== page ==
W3C home > Mailing lists > Public > public-webfonts-wg@w3.org > June 2011

RE: css3-fonts: should not dictate usage policy with respect to origin

From: Levantovsky, Vladimir <Vladimir.Levantovsky@MonotypeImaging.com>
Date: Wed, 22 Jun 2011 12:04:07 -0400
To: Glenn Adams <glenn@skynav.com>
CC: 3668 FONT <public-webfonts-wg@w3.org>
Message-ID: <7534F85A589E654EB1E44E5CFDC19E3D0BE3D0EB3A@wob-email-01.agfamonotype.org>
Hello Glenn,

I would like to invite you to join WebFonts WG conference call today at

US West Coast - 13:00
US East Coast - 16:00
Central Europe - 22:00
Japan - 05:00 (next day)



Zakim telephone bridge:

     +1.617.761.6200 (Boston) or

     +33.4.26.46.79.03 (Paris) or

     +44.203.318.0479 (London)

     with conference code 3668 ("FONT")


IRC channel is #webfonts, irc://irc.w3.org:6665/webfonts


or http://irc.w3.org/?channels=webfonts


The first item on the agenda is the discussion of the formal objection from Samsung and we would very much appreciate if you could join us to provide any additional clarification for your position.

Thank you,
Vladimir


From: public-webfonts-wg-request@w3.org [mailto:public-webfonts-wg-request@w3.org] On Behalf Of Glenn Adams
Sent: Saturday, June 18, 2011 6:31 PM
To: Jonathan Kew
Cc: Tab Atkins Jr.; John Hudson; W3C Style; 3668 FONT; www-font@w3.org
Subject: Re: css3-fonts: should not dictate usage policy with respect to origin

I understand your argument, but Samsung does not agree with it:

 1.  we don't believe that mandating same-origin rules in a UA w.r.t. font loading will encourage more widespread availability or use of webfonts; in contrast, we do believe that completing WOFF and CSS3-FONTS and their rapid adoption by UA implementers in a consistent, interoperable manner will encourage more widespread use;
 2.  we don't believe (and are in fact strongly opposed) to defining such rules in either WOFF or CSS3-FONTS, for the simple reason that neither of these mechanisms define a proceses for accessing font resources; i.e., they have no {FETCH,ACCESS}-RESOURCE primitive;
 3.  we do believe that it would be useful to define the *optional* use of same-origin mechanisms in those specifications that do define a {FETCH,ACCESS}-RESOURCE primitive, such as in the HTML5 specification, where by *optional* we mean optional at two layers: (a) at the UA implementation layer, and (b) at the UA's user preferences layer; that is, a UA implementer should be able to decide whether or not to support same-origin, and if supported, a user should be able to opt-out or, conversely, opt-in to same-origin restrictions at a level of granularity determined by UA implementer;
At this point, I believe I've stated the Samsung position clearly, and there is no need to further elaborate. I will await the WGs' resolution of this matter, and will be available for any teleconference or meeting that wishes to discuss further.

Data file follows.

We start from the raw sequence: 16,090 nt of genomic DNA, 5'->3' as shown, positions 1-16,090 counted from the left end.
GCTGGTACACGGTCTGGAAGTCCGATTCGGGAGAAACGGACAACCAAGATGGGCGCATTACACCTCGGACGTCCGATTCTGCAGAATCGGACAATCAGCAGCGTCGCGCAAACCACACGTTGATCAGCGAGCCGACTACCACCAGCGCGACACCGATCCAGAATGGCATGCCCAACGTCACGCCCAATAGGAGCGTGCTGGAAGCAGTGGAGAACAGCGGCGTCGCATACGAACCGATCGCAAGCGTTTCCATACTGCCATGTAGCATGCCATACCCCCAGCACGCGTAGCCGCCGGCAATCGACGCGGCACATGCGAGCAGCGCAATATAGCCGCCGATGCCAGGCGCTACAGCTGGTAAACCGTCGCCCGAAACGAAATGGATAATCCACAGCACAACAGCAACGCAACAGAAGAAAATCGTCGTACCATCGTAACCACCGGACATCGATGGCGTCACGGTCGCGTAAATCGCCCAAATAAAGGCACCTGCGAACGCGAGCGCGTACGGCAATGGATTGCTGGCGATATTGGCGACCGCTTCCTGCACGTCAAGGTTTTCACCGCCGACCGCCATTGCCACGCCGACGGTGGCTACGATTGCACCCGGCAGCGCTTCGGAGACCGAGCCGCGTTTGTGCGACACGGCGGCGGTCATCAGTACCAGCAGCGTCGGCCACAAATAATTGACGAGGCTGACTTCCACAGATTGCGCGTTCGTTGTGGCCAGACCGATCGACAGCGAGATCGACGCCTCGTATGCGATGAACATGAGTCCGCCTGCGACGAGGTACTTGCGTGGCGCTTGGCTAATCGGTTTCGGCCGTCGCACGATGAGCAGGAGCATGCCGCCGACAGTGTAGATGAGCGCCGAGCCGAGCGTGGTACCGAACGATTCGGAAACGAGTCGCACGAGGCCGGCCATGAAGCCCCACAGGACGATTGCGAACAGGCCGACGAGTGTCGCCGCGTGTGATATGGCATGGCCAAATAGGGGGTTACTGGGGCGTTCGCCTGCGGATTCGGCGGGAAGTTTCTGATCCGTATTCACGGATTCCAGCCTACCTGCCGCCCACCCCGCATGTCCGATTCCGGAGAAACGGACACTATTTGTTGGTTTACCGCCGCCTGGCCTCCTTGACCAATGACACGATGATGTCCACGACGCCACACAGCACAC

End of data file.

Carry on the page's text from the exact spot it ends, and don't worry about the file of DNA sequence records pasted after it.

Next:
Regards,
Glenn

On Sat, Jun 18, 2011 at 4:18 PM, Jonathan Kew <jonathan@jfkew.plus.com<mailto:jonathan@jfkew.plus.com>> wrote:
On 18 Jun 2011, at 22:45, Glenn Adams wrote:
> On Sat, Jun 18, 2011 at 11:17 AM, Tab Atkins Jr. <jackalmage@gmail.com<mailto:jackalmage@gmail.com>> wrote:
>> On Fri, Jun 17, 2011 at 6:47 PM, Glenn Adams <glenn@skynav.com<mailto:glenn@skynav.com>> wrote:
>> > In any case, a font file format (WOFF) and a font referencing system
>> > (@font-face) do not need to have a security story. Describing fonts (the
>> > format) and referring to them (the referencing system) does not require them
>> > to be accessed. Access is part of the UA regime, and if there is policy and
>> > controls on access, it should be defined at the UA layer, not the file
>> > format or reference layer.
>>
>> The use of fonts on the web needs these sorts of restrictions.  Do you
>> have a concrete reason why they shouldn't be specified as they are
>> (perhaps you're implementing CSS in a non-web context and don't
>> believe the restrictions are useful in your context), or are you
>> objecting on theoretical purity concerns?
>>
> First, I don't agree with your premise "that the use of fonts on the web needs these sorts of restrictions". That is a general statement that, while true in some cases, is not true in other cases.
Certainly it is not true for every use of fonts on the web. Let me try rephrasing roughly what I think Tab probably meant. I believe (and I think the Web Fonts Working Group in general agrees) that specifying these sorts of restrictions as normative behavior for user agents implementing the @font-face rule will encourage more widespread availability and use of fonts on the web, by helping to mitigate some of the fears regarding abuse of the resources that are deployed. The rapid growth of Web Fonts services and usage over the past year or so, in the light of the emerging WOFF specification (which has always been understood as associated with a same-origin restriction by the typographic community) appears to support this belief.

For those cases where the restrictions are not desired, simple mechanisms are provided to relax them. So those "other cases" that do not need restrictions are not blocked by this.

>
> Second, I am not saying "they shouldn't be specified". I'm saying they (same-origin mandate) should not be specified in WOFF or CSS3-FONTS. These are not the correct place to mandate or enforce such restrictions.
I agree that WOFF is not the most appropriate place to mandate these restrictions, and the WG has expressed its willingness to remove this from the WOFF specification if and when it is dealt with elsewhere. It seems to me that CSS3 Fonts is, however, an entirely appropriate place to address the issue: this is where @font-face is specified, and the default same-origin requirement (along with the means to relax it) is intended to be an integral part of @font-face.

JK

Received on Wednesday, 22 June 2011 16:04:32 UTC

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